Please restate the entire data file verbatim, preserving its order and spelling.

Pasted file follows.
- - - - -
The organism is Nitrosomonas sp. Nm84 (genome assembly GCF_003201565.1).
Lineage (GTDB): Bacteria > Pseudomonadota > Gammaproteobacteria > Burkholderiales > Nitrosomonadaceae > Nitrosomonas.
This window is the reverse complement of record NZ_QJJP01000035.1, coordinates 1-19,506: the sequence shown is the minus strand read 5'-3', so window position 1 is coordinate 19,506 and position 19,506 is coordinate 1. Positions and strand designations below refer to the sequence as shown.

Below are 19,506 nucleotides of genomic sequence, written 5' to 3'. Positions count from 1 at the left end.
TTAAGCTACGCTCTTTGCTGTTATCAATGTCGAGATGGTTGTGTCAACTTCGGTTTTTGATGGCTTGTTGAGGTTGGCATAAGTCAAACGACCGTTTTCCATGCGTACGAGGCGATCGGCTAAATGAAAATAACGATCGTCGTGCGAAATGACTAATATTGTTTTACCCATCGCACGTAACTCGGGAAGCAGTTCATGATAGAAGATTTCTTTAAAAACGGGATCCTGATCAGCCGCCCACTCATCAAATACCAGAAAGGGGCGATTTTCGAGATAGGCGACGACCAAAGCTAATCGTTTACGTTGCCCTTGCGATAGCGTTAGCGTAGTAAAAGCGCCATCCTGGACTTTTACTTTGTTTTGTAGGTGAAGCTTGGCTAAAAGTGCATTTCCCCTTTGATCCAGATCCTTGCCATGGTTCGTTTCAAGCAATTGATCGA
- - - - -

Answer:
The organism is Nitrosomonas sp. Nm84 (genome assembly GCF_003201565.1).
Lineage (GTDB): Bacteria > Pseudomonadota > Gammaproteobacteria > Burkholderiales > Nitrosomonadaceae > Nitrosomonas.
This window is the reverse complement of record NZ_QJJP01000035.1, coordinates 1-19,506: the sequence shown is the minus strand read 5'-3', so window position 1 is coordinate 19,506 and position 19,506 is coordinate 1. Positions and strand designations below refer to the sequence as shown.

Below are 19,506 nucleotides of genomic sequence, written 5' to 3'. Positions count from 1 at the left end.
TTAAGCTACGCTCTTTGCTGTTATCAATGTCGAGATGGTTGTGTCAACTTCGGTTTTTGATGGCTTGTTGAGGTTGGCATAAGTCAAACGACCGTTTTCCATGCGTACGAGGCGATCGGCTAAATGAAAATAACGATCGTCGTGCGAAATGACTAATATTGTTTTACCCATCGCACGTAACTCGGGAAGCAGTTCATGATAGAAGATTTCTTTAAAAACGGGATCCTGATCAGCCGCCCACTCATCAAATACCAGAAAGGGGCGATTTTCGAGATAGGCGACGACCAAAGCTAATCGTTTACGTTGCCCTTGCGATAGCGTTAGCGTAGTAAAAGCGCCATCCTGGACTTTTACTTTGTTTTGTAGGTGAAGCTTGGCTAAAAGTGCATTTCCCCTTTGATCCAGATCCTTGCCATGGTTCGTTTCAAGCAATTGATCGA